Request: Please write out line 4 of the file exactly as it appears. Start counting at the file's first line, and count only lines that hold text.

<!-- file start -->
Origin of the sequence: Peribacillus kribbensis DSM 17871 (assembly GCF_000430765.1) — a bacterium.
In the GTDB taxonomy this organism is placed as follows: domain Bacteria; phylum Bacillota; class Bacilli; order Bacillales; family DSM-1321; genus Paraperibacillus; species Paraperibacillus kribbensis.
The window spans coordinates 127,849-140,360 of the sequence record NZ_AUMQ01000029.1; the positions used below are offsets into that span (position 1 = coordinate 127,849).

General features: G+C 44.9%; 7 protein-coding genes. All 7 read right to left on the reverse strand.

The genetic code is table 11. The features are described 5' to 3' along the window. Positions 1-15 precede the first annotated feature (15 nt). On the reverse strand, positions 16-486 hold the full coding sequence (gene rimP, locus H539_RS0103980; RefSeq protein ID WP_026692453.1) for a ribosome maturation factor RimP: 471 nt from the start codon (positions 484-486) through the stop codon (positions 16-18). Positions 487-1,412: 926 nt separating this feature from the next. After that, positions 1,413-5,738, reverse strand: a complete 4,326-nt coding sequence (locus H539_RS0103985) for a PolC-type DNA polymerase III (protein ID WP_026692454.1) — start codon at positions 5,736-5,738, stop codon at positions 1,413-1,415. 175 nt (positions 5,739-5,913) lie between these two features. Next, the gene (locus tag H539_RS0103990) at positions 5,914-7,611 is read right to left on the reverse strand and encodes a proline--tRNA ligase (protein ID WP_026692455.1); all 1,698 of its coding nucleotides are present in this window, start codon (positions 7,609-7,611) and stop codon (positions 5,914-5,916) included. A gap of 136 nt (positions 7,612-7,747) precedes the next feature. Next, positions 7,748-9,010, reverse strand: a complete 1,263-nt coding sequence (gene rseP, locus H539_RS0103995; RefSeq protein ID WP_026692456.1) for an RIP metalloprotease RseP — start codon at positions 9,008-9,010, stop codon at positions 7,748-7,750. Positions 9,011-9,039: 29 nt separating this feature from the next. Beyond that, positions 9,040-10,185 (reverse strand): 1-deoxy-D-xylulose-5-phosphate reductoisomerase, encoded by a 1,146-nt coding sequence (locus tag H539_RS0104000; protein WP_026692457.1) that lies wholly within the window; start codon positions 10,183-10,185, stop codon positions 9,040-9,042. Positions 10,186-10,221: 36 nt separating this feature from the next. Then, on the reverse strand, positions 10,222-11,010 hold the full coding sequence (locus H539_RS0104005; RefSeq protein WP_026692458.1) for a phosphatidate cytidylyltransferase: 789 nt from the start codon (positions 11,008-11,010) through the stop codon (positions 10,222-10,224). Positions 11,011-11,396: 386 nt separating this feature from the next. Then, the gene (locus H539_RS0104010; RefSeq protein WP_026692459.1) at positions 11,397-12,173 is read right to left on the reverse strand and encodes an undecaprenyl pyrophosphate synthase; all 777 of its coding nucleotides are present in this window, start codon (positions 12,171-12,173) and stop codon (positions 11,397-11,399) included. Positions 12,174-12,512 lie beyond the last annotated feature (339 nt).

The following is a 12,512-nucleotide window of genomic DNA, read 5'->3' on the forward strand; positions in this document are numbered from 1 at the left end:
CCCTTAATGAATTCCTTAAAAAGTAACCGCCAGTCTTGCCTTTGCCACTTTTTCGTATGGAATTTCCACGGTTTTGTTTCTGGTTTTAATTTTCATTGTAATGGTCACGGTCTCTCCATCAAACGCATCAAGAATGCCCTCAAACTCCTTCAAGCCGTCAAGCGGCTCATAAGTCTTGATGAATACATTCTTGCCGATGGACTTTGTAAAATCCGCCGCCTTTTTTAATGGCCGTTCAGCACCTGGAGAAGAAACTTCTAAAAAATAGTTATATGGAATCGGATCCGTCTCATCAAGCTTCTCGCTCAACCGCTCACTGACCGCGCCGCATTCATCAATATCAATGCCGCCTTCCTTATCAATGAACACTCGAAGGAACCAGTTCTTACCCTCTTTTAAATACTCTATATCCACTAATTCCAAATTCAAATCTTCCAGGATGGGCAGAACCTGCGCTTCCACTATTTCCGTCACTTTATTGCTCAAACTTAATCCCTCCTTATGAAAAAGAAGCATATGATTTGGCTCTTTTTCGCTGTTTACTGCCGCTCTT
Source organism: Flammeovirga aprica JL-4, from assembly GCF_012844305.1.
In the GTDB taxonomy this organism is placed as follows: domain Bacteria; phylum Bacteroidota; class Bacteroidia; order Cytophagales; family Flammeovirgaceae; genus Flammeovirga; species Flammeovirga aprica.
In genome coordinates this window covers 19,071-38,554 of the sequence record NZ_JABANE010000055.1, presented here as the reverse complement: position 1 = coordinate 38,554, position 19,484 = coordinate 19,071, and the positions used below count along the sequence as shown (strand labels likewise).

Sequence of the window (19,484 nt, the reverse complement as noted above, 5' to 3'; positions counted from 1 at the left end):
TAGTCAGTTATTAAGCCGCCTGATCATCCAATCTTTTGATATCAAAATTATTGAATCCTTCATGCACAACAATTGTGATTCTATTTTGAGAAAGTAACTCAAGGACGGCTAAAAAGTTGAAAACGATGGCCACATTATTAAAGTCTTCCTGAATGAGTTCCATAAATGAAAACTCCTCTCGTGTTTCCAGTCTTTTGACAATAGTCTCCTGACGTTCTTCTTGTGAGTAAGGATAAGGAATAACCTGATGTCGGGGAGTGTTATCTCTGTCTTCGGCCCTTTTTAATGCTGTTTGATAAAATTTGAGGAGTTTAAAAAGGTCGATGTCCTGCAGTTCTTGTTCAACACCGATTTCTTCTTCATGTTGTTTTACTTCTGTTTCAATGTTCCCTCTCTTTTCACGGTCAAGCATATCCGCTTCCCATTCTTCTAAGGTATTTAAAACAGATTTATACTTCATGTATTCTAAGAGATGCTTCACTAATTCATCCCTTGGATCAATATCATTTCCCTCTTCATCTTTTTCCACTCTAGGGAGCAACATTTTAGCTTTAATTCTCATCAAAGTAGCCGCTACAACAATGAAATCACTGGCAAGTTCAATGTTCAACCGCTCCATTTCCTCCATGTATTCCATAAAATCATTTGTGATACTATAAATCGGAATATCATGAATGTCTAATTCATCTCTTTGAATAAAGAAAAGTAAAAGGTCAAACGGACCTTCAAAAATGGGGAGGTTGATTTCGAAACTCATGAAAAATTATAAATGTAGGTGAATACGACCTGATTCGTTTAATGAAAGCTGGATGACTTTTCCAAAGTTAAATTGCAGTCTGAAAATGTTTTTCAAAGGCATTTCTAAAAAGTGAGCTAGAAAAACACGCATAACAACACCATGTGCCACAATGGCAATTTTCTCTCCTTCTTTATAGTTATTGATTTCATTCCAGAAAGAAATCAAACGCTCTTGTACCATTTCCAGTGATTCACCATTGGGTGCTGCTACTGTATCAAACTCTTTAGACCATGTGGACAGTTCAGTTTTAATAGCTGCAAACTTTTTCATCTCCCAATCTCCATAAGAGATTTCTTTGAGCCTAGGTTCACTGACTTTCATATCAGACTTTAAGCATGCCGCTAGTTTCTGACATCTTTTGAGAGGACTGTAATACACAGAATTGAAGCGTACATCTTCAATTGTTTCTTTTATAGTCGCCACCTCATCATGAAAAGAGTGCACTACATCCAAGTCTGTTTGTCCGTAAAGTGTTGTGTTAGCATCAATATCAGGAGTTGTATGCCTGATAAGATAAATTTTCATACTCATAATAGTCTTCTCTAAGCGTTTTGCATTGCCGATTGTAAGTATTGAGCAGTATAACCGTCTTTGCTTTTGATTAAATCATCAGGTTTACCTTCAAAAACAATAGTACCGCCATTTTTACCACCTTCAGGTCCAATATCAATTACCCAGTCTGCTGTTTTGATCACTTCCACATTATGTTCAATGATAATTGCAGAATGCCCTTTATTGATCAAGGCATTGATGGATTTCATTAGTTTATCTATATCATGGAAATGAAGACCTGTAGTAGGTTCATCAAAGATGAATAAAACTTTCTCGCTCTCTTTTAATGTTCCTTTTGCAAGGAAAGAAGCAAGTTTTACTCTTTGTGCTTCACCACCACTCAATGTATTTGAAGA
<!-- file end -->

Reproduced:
General features: G+C 44.9%; 7 protein-coding genes. All 7 read right to left on the reverse strand.